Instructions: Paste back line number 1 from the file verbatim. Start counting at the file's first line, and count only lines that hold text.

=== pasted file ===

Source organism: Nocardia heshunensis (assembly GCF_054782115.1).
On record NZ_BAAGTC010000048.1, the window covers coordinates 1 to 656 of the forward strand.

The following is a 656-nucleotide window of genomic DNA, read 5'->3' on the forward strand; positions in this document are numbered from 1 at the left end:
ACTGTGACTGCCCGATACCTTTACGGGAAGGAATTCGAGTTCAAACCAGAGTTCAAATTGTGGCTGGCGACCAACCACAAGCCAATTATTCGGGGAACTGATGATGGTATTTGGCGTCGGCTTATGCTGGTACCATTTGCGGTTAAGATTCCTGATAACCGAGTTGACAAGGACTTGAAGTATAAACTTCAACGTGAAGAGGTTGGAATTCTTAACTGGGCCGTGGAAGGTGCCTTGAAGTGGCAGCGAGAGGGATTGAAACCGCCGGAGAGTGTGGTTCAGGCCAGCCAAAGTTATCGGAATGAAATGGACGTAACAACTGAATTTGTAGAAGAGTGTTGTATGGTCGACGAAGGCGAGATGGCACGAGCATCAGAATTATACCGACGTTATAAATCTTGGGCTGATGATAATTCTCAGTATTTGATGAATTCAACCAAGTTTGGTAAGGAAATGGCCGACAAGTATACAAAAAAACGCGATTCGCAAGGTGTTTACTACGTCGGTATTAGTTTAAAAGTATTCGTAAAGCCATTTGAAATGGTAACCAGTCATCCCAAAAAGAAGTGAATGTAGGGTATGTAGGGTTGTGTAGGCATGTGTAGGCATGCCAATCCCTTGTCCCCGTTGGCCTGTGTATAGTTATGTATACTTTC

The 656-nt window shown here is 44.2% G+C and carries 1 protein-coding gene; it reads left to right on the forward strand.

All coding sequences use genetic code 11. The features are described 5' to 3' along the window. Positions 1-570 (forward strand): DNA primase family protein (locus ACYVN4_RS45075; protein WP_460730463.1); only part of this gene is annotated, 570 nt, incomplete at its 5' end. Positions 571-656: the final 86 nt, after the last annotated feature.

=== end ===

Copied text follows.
Source organism: Nocardia heshunensis (assembly GCF_054782115.1).